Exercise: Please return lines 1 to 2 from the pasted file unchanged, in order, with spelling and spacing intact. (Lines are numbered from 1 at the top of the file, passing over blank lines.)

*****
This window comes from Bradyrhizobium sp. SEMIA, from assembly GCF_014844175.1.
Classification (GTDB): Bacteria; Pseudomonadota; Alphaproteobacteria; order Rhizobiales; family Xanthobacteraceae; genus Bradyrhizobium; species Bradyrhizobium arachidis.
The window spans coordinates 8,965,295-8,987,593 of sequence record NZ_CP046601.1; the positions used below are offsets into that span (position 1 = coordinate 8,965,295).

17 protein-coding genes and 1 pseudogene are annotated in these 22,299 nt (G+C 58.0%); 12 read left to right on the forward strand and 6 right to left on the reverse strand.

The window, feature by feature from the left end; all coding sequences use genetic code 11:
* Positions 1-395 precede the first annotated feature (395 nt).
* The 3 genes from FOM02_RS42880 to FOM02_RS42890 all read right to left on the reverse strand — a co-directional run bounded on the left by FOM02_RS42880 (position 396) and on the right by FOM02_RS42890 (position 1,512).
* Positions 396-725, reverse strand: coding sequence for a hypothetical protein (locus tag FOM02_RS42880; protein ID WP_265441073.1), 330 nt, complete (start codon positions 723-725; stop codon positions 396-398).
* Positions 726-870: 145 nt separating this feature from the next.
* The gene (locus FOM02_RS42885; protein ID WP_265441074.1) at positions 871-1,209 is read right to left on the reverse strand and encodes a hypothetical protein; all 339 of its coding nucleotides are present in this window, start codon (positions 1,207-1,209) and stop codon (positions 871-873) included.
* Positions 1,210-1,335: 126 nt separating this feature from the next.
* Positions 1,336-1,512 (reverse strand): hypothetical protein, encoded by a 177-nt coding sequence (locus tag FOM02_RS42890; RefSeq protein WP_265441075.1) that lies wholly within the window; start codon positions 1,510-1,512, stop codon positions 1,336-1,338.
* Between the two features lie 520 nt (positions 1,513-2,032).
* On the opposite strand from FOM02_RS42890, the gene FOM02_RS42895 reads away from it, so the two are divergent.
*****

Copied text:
This window comes from Bradyrhizobium sp. SEMIA, from assembly GCF_014844175.1.
Classification (GTDB): Bacteria; Pseudomonadota; Alphaproteobacteria; order Rhizobiales; family Xanthobacteraceae; genus Bradyrhizobium; species Bradyrhizobium arachidis.